I think I do… I feel I’m struggling all the time, I feel I’m inadequate. When you start to read about great people in your research for a book, you hear about Kant, the philosophers, Helmholtz, or you meet people like Carey, inevitably you feel that you’re inadequate.
And that’s a core part of your self, that feeling of inadequacy? Yes, and time running out. I’m always in a hurry, I’m the most impatient person. I try to instil that in my students, they know that if they hand me work it will be turned around within 24 hours. If there’s any delay in the process it’s not because of me. I’m impulsive as well. Sometimes I’m a little too quick off the mark to criticise, or I’m less generous. But ultimately, what I do has worked to some extent. And I think I’m transitioning out of a pure research role into one that is trying to broaden in a public way, and I think that’s good, I think we need more people like that. Psychology needs to punch above its weight. I’m really frustrated by the way psychology in this country has been portrayed as a little bit common sense – some of the most interesting questions, which are psychological questions, are not common sense. So I do see a purpose now, to move towards that impact aspect.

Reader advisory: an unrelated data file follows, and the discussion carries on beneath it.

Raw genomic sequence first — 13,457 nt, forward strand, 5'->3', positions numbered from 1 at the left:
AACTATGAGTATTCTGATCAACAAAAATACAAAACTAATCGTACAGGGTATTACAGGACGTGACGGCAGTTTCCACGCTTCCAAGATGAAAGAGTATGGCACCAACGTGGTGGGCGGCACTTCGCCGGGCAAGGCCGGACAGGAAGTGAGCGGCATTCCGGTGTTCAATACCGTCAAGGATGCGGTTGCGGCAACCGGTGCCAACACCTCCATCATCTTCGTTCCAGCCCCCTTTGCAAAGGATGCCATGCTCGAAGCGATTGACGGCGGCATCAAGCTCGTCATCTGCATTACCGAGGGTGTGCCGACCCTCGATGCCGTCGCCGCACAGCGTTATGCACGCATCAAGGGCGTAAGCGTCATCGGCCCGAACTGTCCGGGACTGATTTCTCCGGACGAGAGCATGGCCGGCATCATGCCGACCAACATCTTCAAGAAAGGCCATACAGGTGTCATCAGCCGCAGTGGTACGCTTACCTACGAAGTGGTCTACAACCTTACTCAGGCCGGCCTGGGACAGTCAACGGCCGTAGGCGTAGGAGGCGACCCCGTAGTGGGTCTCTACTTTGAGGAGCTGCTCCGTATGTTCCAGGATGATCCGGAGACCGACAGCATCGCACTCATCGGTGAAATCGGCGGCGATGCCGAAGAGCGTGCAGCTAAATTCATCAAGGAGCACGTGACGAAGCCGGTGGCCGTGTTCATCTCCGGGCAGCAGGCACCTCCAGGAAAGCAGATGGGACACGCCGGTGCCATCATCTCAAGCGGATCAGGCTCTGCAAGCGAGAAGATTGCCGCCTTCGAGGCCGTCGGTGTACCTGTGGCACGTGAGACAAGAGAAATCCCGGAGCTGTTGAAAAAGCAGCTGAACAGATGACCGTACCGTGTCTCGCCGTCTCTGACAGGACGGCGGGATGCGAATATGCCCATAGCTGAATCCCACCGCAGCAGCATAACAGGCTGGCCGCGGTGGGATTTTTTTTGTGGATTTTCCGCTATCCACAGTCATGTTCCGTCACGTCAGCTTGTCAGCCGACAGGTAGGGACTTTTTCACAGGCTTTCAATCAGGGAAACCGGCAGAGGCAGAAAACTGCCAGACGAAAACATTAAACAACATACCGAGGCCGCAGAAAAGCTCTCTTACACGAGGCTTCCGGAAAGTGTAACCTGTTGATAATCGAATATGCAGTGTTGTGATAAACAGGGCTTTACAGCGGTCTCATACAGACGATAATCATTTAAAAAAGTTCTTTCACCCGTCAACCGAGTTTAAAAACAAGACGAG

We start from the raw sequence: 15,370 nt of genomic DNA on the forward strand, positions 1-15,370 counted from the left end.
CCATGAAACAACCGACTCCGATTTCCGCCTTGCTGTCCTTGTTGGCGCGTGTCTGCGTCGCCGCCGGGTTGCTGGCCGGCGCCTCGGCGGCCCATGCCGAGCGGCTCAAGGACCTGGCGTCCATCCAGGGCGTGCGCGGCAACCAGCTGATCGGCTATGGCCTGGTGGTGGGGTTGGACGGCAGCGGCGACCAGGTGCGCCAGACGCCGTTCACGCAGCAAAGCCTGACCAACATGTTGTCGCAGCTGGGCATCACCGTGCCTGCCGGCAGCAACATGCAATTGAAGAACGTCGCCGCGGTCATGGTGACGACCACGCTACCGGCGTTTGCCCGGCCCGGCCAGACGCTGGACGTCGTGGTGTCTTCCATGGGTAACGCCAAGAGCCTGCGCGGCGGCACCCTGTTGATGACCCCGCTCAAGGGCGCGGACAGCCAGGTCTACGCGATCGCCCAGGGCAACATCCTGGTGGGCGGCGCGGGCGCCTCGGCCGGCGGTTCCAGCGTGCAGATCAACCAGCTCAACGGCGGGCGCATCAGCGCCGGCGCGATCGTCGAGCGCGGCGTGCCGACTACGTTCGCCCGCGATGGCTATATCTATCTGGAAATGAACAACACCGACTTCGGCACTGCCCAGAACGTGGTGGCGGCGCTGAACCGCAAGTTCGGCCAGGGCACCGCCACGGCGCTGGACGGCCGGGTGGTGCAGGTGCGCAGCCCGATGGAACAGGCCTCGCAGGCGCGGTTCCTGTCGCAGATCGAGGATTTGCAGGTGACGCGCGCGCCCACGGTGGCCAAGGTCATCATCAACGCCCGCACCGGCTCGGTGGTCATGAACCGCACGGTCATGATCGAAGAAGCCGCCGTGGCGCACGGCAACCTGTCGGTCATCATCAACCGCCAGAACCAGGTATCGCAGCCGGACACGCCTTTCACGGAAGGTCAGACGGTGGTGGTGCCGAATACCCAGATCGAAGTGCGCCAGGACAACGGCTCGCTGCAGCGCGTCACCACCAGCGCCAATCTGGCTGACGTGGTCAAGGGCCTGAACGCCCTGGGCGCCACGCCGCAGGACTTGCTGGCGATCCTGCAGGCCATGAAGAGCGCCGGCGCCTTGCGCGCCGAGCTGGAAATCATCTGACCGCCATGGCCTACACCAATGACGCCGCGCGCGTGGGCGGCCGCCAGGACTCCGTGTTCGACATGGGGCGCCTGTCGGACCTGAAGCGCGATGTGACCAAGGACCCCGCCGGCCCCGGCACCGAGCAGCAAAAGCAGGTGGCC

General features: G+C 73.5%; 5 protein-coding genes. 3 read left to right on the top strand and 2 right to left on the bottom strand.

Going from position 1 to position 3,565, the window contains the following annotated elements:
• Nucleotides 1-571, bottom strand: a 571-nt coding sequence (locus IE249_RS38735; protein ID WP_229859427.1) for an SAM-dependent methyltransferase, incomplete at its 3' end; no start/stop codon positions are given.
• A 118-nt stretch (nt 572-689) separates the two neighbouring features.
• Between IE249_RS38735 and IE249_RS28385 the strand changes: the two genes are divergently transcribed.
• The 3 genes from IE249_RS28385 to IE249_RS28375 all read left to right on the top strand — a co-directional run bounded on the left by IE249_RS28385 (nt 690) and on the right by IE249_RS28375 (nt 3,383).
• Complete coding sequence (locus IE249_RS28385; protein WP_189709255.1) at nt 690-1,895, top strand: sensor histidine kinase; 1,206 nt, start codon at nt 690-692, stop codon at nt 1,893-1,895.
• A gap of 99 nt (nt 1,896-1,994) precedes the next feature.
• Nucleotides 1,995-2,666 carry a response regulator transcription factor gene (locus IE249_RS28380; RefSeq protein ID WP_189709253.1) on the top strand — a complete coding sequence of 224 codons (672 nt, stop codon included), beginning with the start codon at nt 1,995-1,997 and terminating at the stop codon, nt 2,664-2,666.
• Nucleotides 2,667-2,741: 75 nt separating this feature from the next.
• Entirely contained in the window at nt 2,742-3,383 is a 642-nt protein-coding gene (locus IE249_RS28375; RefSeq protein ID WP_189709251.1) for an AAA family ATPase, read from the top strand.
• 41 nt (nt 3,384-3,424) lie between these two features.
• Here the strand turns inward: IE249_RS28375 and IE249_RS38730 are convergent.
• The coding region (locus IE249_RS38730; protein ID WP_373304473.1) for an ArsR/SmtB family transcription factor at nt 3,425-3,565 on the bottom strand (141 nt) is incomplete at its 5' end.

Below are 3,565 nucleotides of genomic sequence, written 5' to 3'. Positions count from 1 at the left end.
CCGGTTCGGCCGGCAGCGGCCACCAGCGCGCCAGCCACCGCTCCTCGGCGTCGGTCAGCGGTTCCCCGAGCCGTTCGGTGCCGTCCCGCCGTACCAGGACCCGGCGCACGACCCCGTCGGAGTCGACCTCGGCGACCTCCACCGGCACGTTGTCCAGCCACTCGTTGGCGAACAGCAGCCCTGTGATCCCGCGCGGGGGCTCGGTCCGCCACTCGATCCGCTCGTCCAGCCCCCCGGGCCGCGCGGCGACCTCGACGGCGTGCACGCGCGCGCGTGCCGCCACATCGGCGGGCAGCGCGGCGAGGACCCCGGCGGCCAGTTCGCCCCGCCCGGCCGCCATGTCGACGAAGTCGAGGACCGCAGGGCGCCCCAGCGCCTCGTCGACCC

And in doing that, you’re getting the positive feedback that should reduce that core sense of inadequacy.
That’s true, but as soon as you put yourself out in the public limelight you do attract a lot of criticism. There are some people who don’t think that academics should have to justify themselves, or market or do public engagement. But I think they’re just living in the wrong era.
I think it’s very difficult to balance that engagement role with being a good academic, and I’m not sure I’m going to be able to do that. But at this time when psychology funding has been really slashed, rather than just sitting on my own and lamenting that, I’m going to redirect, be flexible, put my efforts somewhere else. Hopefully we may get someone in the corridors of power who understands why it’s so important to support social sciences research.
- See also our 'One on One' with Bruce.